Michigan offers gorgeous outlooks and a plethora of activities in the Great Lakes.
Michigan is one of the rare states surrounded almost exclusively by water. It also has a rugged, wild Upper Peninsula in which a majority is uninhabited. Bordering four of the five Great Lakes, the Wolverine State is where I I took some time to thoroughly explore this past summer in two separate trips.
This small town on the shores of Lake Michigan gives off the perfect beach trip setting. Once entering the downtown district, there is a petite line of small buildings and a winding road that runs parallel to a small inlet leading into the lake. As I pulled up into the crowded beach parking lot, I was mesmerized by the overcast on the pure gray water. Beachgoers were spread out over the sand and it was nearly found on the outer edges of the lot. It felt like pulling into a tropical beach, yet this was Michigan. I was impressed. After I parked, my goal was to walk to the Grand Haven South Pierhead Inner Light – a smaller red lighthouse that requires using a walkway stretched into Lake Michigan.
As I began my excursion down the mid-water walkway, I could see the small lighthouse standing regally, while a thin, concrete sidewalk was the only way of approaching it. Moving forward, the sandy and crowded beach were looking more faint and the loud water waves crashing against the sidewalk got my attention. The cloudy overcast made the water appear sparkling gray, a true sight to behold. Once at the lighthouse, I wandered around all four corners, and stared into the deep core of Lake Michigan wondering what lied ahead.
This mini island situated between the borders of the Upper and Lower Peninsula maintains an authentic charm. There are zero franchise chains (except one: Starbucks) and cars are not allowed here. We took a small ferry to this island where the Main Street was full of tourists once stepping foot onto the island. There was oddly a large amount of fudge shops too. The white designed edifice inhabiting the downtown area reminded me of a colonial town. I could see folks riding bikes and horse carriages strolling down the street. The island is free to explore, if you can do it without motorized transportation.
We ventured to the outskirts of the island to see Arch Rock by strolling along the island’s Main Street, to the point where crowds dispersed and only bikes zoomed past us. Alas, the 207 footsteps that led to the formation appeared, after an exhausting climb, we finally reached to the top. Arch Rock was the premier attraction – a mind-boggling sight. With a viewing area in the perfect spot, the jagged, gray rock formation in the shape of an arch provided stunning views of the turquoise water below. There was another vista point of the lake where I could witness the gorgeous, sparkly marine water of Lake Huron (I presume) stretch out into the distance. Closer to shore, the water shifted to green, a fascinating phenomenon for which I have no explanation, yet am still considerably curious about.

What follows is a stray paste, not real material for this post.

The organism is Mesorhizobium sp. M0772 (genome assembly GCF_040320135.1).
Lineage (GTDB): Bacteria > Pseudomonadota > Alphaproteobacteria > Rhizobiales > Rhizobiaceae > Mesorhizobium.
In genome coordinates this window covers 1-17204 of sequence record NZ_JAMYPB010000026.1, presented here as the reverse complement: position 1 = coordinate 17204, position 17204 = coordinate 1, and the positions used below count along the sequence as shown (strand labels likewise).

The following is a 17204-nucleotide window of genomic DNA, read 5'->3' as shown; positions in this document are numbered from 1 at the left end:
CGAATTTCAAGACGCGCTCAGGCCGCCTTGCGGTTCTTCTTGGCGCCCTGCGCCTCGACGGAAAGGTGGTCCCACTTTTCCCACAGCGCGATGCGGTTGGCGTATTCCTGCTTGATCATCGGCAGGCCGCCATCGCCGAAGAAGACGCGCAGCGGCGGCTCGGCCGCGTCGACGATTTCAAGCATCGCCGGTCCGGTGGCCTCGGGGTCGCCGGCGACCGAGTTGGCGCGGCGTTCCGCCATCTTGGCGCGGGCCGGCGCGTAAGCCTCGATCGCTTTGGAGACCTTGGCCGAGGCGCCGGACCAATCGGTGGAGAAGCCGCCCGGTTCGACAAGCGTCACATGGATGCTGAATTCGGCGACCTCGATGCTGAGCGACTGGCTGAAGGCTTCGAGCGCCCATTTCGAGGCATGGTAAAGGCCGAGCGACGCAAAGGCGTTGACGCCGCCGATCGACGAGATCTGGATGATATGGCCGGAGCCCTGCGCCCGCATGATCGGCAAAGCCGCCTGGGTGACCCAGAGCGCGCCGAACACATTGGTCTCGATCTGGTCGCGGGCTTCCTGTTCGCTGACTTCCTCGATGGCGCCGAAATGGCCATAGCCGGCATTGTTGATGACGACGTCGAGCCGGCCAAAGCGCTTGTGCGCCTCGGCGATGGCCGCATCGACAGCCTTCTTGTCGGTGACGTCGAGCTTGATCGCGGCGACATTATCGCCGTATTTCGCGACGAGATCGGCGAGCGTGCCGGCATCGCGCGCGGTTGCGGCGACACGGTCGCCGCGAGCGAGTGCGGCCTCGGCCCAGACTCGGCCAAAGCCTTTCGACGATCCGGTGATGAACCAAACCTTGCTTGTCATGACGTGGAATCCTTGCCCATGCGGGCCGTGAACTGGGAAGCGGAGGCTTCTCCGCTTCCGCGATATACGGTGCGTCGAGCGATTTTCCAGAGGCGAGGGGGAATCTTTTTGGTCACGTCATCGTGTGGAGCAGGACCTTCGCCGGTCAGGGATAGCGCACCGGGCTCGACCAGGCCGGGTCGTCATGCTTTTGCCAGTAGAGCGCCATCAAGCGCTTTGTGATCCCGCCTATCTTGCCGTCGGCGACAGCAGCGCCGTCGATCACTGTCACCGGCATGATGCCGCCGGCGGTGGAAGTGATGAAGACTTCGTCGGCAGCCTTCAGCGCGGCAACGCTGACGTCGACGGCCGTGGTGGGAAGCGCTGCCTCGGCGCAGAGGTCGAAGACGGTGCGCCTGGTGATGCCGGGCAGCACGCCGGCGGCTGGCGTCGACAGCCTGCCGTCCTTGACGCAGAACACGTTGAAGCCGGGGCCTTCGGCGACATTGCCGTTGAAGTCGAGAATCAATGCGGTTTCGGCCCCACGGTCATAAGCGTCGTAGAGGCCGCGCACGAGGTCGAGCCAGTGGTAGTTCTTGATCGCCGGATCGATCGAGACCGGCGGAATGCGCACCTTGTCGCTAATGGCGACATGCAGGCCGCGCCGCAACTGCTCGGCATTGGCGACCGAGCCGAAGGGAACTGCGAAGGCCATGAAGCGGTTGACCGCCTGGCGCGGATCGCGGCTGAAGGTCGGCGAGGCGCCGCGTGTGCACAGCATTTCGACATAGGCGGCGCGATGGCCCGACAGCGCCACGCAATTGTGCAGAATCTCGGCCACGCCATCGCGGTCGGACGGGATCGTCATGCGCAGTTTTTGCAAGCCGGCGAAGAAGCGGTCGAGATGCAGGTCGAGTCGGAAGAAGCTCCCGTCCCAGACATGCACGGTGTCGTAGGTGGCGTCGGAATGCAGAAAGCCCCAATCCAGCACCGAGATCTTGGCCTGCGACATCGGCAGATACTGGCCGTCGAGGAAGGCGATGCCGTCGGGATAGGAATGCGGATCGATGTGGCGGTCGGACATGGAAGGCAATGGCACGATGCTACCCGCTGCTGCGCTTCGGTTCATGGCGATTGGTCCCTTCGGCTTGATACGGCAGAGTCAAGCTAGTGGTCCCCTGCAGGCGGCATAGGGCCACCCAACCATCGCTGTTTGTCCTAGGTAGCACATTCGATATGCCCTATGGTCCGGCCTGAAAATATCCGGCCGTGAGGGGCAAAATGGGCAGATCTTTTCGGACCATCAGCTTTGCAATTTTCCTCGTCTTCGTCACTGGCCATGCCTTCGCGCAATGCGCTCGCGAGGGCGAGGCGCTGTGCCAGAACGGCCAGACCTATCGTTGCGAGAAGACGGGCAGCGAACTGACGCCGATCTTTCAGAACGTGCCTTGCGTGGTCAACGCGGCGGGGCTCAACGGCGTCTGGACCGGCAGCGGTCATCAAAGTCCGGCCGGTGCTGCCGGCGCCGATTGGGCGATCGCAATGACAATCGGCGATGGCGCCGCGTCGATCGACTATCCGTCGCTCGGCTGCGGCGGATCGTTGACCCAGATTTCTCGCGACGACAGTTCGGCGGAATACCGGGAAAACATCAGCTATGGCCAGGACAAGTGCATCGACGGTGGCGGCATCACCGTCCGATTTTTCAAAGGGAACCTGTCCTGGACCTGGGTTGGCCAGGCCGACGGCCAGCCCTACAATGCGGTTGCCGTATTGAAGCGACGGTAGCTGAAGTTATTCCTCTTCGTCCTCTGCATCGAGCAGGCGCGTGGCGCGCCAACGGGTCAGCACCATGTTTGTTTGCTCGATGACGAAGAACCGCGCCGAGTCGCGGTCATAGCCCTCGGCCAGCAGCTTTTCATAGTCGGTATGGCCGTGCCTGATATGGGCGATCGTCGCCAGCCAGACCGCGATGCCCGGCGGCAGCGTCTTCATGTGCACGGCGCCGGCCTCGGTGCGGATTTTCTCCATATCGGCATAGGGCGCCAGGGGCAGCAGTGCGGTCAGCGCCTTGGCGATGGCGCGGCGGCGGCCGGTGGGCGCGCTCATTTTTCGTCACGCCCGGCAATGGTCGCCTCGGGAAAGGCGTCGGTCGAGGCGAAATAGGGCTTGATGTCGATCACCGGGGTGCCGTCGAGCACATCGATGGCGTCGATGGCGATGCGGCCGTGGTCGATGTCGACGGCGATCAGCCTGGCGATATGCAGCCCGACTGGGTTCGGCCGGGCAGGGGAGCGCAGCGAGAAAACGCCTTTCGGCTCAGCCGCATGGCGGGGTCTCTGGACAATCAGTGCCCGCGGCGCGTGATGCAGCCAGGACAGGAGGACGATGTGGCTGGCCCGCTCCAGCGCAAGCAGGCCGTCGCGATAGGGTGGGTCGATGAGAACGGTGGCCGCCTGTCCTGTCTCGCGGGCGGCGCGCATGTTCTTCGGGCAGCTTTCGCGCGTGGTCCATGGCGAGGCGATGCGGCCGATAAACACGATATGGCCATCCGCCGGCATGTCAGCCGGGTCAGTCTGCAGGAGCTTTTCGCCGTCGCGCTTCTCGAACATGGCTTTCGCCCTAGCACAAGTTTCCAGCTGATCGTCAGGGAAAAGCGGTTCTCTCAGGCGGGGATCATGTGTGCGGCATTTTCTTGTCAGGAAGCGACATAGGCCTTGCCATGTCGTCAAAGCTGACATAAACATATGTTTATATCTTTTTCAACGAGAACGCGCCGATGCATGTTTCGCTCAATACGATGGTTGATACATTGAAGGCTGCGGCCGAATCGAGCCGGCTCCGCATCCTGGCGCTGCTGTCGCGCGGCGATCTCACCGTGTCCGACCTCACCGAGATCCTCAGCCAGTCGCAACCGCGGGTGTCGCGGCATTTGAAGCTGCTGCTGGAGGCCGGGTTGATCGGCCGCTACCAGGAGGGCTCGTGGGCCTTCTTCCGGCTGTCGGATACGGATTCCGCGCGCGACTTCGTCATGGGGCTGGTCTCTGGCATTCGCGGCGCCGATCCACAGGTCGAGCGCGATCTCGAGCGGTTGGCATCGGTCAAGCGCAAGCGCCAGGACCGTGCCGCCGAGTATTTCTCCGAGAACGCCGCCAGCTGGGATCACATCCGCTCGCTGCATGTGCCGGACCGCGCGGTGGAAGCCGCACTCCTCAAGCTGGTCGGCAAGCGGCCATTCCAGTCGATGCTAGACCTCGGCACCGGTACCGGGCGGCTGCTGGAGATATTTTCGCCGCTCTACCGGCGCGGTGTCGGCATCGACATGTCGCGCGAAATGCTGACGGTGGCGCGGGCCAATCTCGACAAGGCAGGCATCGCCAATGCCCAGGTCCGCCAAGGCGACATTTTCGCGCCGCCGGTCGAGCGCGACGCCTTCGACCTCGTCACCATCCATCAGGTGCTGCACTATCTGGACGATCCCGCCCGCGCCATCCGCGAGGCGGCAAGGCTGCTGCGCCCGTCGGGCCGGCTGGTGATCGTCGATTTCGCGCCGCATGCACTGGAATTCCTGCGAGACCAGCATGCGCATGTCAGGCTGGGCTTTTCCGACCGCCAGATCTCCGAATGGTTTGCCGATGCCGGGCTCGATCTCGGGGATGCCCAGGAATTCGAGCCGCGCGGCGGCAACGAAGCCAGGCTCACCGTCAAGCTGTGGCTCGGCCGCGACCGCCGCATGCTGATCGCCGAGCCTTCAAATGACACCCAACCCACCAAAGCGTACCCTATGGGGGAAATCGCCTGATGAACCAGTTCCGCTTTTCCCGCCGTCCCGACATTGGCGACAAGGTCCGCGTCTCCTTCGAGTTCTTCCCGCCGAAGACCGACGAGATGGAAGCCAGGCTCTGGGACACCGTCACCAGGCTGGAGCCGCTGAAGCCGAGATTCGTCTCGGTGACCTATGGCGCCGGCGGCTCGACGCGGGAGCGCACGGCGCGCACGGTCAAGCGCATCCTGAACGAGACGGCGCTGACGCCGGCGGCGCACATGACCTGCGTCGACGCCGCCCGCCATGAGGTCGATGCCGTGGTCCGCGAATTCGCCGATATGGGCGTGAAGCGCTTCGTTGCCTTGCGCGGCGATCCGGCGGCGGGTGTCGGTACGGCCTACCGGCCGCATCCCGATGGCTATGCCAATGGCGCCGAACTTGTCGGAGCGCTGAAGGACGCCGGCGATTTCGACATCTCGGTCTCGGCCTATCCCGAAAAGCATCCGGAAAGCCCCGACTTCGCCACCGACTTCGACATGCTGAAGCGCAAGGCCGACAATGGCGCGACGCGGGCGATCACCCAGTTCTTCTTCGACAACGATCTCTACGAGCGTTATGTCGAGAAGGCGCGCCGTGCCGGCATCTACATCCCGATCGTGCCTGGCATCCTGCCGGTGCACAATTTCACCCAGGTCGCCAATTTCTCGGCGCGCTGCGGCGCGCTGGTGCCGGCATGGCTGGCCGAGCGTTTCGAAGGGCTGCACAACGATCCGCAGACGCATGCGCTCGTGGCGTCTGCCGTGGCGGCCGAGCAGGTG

Pictured Rocks National Lakeshore
In Michigan’s rugged Upper Peninsula, nature is unspoiled, and that was evident in a cruise I took with my cousins along Lake Superior. Pictured Rocks Cruises left the small town of Munising, and took us on a journey along the rugged cliffs on the shoreline. At first, I could see sparkling blue water extend into the distance. My first thoughts were: How far is Canada? There was nothing but the sun poking at the back of my shirt and ferocious wind trying to pushing me down. Nevertheless, it was a journey in the open water, almost making me open my arms wide to take it all in.
Eventually, as the cruise went along at 15 MPH, passengers could start to see enormously rocky cliffs. All I could hear was small chatter and the boat pounding against the water, but I was taken aback by the sheer vigor of the cliffs – so mighty because of their sheer height and weight, standing perfectly straight. There was no civilization nearby, only the most avid explorers would have wanted to traverse this route. The most stunning highlight of the tour was an arch formation in the water that was sticking out from the cliffs as if it was calling for passersby to admire it. It was a perfectly symmetrical, rocky, stone arch formation. Above it were trees, just large and outward enough for a tiny boat to pass through it.
The captain led us into a crevice where I felt like an ant because the cliffs towered over me in a menacing way. I felt nervous, as if they might start pushing in. Before the anxiety invaded, I spotted the green water again. As I saw it up close, it was completely emerald, without a trace of marine. This sight pricked at me, I wanted to know how nature could’ve happened.
Before my two trips to Michigan, I underestimated the beauty the state offered. It taught me a lesson about travel: never assume anything about a place until you have witnessed it for yourself.